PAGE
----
Posts made in November, 2011

The Most Wonderful (Musical) Time of the Year

Posted by on Nov 30, 2011 | 0 comments

The Most Wonderful (Musical) Time of the Year

Tomorrow is December 1st which means that my family and I may now commence listening to and singing Christmas carols. I imposed this December 1st rule, or seen another way, the ban on Christmas music prior to December, many, many years ago when I actually burned out on Christmas music. How did such a terrible thing happen, you may ask? Well, I’ll tell you.

It all began when I was in the San Francisco Girls Chorus and we started learning our Christmas concert music in August, at camp, if you can believe it. Yes, in the middle of the California pines, dry, golden hills, 100 degree heat, and log cabins, we began to learn our Christmas repertoire. We learned it so early because it was often very difficult music, in multiple languages, with multiple verses and there was so much of it that if we didn’t start early, it would never have gotten learned, memorized, and polished to perfection if put off until, say, September. We started our Christmas concert season in late November and ended a few days before Christmas with our huge Christmas caroling extravaganza at Davies Symphony Hall in San Francisco. I had always loved Christmas music prior to my tenure with the SFGC, but the rigors of the Chorus and our evil maniacal director (definitely a post for another time!) tested my adoration for the entire Christmas carol genre. I never anticipated that “Stille Nacht” would strike such terror in my young teenage heart. (Come to think of it, “Silent Night” in either its German or English versions should only ever yield loving, peaceful feelings, don’t ya think?)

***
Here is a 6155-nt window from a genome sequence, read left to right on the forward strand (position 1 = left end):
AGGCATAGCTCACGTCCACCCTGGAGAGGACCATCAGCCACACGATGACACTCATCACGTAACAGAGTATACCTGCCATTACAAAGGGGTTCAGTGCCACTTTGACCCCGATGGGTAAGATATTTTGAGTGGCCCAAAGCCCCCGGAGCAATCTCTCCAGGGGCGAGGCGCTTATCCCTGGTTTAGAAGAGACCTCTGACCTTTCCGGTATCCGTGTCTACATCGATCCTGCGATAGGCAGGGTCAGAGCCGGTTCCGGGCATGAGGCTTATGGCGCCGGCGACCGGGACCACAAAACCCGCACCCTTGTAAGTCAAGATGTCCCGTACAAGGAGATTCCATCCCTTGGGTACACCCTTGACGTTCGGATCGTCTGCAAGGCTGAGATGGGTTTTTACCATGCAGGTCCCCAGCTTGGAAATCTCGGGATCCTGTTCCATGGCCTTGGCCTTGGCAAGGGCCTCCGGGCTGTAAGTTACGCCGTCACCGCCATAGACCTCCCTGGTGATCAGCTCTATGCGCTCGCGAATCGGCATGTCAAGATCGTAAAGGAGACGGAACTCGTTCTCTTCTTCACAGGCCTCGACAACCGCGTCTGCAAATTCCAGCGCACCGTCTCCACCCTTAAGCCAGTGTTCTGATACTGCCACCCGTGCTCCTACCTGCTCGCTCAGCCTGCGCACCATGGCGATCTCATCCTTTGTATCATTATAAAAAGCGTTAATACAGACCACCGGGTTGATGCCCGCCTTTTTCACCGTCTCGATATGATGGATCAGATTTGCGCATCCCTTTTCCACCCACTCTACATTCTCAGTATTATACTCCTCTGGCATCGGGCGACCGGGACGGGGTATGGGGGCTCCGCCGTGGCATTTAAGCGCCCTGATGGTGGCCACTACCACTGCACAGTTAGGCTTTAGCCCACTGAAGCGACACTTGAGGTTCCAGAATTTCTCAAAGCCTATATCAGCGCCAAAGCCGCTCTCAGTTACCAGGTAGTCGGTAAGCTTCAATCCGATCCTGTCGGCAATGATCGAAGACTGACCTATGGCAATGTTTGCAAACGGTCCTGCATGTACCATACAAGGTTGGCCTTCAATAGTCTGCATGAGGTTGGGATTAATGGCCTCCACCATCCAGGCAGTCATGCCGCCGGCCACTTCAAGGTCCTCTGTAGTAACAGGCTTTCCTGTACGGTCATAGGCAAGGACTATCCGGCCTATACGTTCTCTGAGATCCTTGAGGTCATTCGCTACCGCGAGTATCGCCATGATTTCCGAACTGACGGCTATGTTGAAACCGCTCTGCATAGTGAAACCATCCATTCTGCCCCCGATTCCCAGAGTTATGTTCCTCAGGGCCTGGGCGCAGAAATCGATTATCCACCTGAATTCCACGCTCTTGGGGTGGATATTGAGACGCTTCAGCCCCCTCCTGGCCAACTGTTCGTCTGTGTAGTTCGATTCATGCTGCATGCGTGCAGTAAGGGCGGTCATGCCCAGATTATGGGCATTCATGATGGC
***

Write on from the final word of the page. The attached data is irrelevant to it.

And then came my sophomore year of high school when I was in both the Girls Chorus and my high school chamber choir, which of course had its share of holiday concerts to do as well. In 1985, I sang in at least one Christmas concert every single  day between the day after Thanksgiving and three days before Christmas. When it was all over, silver and gold were my least favorite colors, there was nothing jolly about holly, and this angel needed to rest her voice!

By the end of college, I knew practically every carol and Christmas song known to man; every verse, in every language, every arrangement, every descant, every harmony, and almost every part from soprano to tenor! (Strangely, the one carol I always wanted to sing, “Carol of the Bells”, I never sang!) And I did love singing the Christmas music, performing in the concerts, the caroling, the Renaissance madrigal dinners… I loved discovering a new classic carol, a new 1940s tune by Bing Crosby, learning yet arrangement of Jingle Bells. (“Jingle Bells in 7/8 time” is one of my particular favorites.) The repertoire made me happy all by itself and sharing it with others made me even happier.

But then I started to grow weary of it; burned out from the arduous rehearsals, the demands on my voice and memory, the exhortations to look cheerful. I started to lose the joy that should always come with singing Christmas music. Even my favorite recordings stopped thrilling me like they used to. And I knew this was a problem because I did love it and I needed to find a way to preserve my excitement for the genre. And thus the Cheifetz rule was born. This way, limited to just a few weeks, the music I loved became special again. Now, I eagerly look forward to December, pulling out my CDs, dusting off the sheet music, awaiting the day when Christmas carols can burst forth with their beautiful sounds and joyous words!